Please, let's think together, let's do something about it!
Thank you Hanna, thank you Costa, thank you all of you, for bringing up these issues!
The mainstream media doesn't support WikiLeaks despite using it for the biggest scoops in the history of journalism, because it is controlled by trusts that always serve the interests of the mighty ones. Anyone with a clear mind can see the difference between the US speech and the facts, while publicly supporting internet freedom, they secretly introduce legislation to control it. Support whistle blowers and dissidents in countries such as Iran, Syria, China, so on while striving to fry Julian Assange for exposing crimes and illegal deals at global level. The same goes for Bradley Manning, who if he had lived some 40 yrs ago in USSR could have been the biggest dissident of all times. It's crystal-clear and I don't know how longer this illusion of a democratic America might go on.
Thank you all for your responses. Indeed, it is a frightening reality to think that someday our Internet may be so censored that we no longer even have the freedom to choose what we read. Luckily, for now anyway, SOPA has been put on the shelf due to the amount of protest it has received. There is speculation that it will be revived again by Lamar Smith, the author of the act, in February however, but rest assured most people will not accept it without having fought their hardest against it. Recent news has actually alluded to an alternative to SOPA, which would protect copyright claims but not go as far as to shut down videos of someone's little brother singing Jason Mraz's "I'm Yours" on YouTube. The alternative that has been posed is called OPEN i.e. the Online Protection and Enforcement of Digital Trade Act, which has the support of Google and Facebook because it contains exceptions for websites that remove pirated content in a reasonable time. This exemption would allow YouTube, Facebook and many other websites to remain unmolested. Let's keep our fingers crossed that something like this takes precedent over SOPA.
SOPA update. While everything may have died down for now, it looks like things won't stay like this for long. Read: 'The Battle Against SOPA is Far From Over'.
I have uploaded a document on Human Rights and the Media about the anti-piracy laws.
The situation in Europe is even worse than that of the US.
At least in the US, Hollywood artists and producers are activelly involved. Here in the EU, I haven't
seen a mobilization of artists and Journalists yet.
Hope the situation will change soon and before June 2012, we have been able to express our views and act!
Thanks! I hope the situation changes too, otherwise it will be a very different Internet that we will be looking at.
As if the SOPA Act, PIPA, etc, weren’t enough to give all of us sleepless nights, sadly, I have recently found out that the threat was already a reality in Europe. At the EU page (http://ec.europa.eu/malta/news/25.01.2012_data_protection_en.htm), the EU Commission announced ACTA (a very similar law to the SOPA ACT) in a quite naïf euphoria that doesn’t resonate with the fear that most Internet users are experiencing right now, which conflicts with EU and international human rights laws that, proclaimed that people should have freedom of fear:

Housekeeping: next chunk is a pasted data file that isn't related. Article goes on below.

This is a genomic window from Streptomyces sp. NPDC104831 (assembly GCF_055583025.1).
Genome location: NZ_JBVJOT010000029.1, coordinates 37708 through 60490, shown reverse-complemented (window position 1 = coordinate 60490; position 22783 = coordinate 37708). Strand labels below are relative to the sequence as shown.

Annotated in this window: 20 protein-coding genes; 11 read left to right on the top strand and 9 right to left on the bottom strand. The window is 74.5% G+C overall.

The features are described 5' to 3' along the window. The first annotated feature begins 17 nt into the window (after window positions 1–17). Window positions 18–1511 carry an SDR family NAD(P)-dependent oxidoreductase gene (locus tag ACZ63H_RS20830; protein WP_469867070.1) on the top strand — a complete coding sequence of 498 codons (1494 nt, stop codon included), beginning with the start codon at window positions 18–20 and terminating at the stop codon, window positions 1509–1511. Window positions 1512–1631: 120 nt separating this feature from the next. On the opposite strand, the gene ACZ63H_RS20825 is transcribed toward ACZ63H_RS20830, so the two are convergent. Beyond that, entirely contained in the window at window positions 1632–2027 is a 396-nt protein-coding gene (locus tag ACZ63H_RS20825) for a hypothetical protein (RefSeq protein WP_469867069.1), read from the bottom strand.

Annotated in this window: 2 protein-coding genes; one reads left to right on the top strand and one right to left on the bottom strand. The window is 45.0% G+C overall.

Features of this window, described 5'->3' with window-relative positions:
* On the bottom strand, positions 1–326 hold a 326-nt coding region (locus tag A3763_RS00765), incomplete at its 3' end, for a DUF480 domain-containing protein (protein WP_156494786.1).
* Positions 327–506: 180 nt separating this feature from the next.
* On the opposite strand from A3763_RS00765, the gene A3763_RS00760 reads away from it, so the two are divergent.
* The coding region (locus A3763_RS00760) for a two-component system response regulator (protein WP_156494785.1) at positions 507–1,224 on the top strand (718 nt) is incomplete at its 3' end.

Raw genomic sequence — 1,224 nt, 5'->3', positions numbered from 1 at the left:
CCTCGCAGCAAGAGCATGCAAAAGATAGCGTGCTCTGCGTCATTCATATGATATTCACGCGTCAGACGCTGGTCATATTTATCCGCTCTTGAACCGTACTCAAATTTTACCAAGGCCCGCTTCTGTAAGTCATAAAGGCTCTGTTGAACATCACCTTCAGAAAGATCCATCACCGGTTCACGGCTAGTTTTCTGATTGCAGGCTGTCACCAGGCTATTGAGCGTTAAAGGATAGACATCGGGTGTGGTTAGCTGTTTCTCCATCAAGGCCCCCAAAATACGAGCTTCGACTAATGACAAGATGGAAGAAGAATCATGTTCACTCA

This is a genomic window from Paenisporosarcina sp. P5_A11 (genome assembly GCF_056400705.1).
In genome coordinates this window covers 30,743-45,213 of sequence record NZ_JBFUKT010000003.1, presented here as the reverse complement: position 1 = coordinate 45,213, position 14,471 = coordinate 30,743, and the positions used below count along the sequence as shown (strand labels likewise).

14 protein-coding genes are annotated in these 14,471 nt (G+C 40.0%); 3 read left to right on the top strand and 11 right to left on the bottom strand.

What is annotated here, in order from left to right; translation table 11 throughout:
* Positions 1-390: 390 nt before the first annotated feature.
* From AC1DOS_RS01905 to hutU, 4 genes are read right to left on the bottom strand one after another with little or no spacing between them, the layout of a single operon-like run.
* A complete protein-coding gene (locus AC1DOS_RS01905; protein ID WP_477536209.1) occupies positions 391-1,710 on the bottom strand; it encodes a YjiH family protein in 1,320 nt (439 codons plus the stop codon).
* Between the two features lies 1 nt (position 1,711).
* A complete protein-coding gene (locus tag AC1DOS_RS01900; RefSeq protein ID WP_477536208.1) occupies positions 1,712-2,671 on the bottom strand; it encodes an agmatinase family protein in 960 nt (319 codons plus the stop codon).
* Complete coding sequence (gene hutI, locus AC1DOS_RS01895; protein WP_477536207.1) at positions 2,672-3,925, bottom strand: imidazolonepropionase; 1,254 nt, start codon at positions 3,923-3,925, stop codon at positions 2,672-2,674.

“A single law will do away with the current fragmentation and costly administrative burdens, leading to savings for businesses of around €2.3 billion a year. The initiative will help reinforce consumer confidence in online services, providing a much needed boost to growth, jobs and innovation in Europe.” (http://ec.europa.eu/malta/news/25.01.2012_data_protection_en.htm).
The announcement, sounds as if it was written by a desperate Ad-man or a poor PR or Marketing company, that exaggerates the benefits of an event, products and services to attract innocent consumers:
“Brussels, 25 January 2012 – The European Commission has today proposed a comprehensive reform of the EU's 1995 data protection rules to strengthen online privacy rights and boost Europe's digital economy.” (http://ec.europa.eu/malta/news/25.01.2012_data_protection_en.htm).
It is a bit strange and suspicious that the Commission mentions “privacy rights” and the necessity to protect individuals and consumers, when we all know that, we ordinary people are about to lose all our privacy as the legislators will allow a break into our consumer habits in order to enforce such law. Furthermore, it is misleading to put it like that, when we all know, there has been quite a war between powerful industries against consumers that download movies and music online. It sounds very ironic, when we all know that behind ACTA there are big corporations from the Music industry, Hollywood, other Movie industries from Europe and abroad, and other tycoons. The EU article further added that it will reinforce consumer’s confidence in online services, and provide a boost to grow jobs and innovation.
Well, should we passively accept ACTA? You guys there in Brussels, should we organize a meeting to talk about it? Would you invite the public to discuss it? We want to have a referendum. We want to vote!
P.S.: Feel free to read and download the whole article at http://www.wix.com/vandecraatsuk/hrights page 10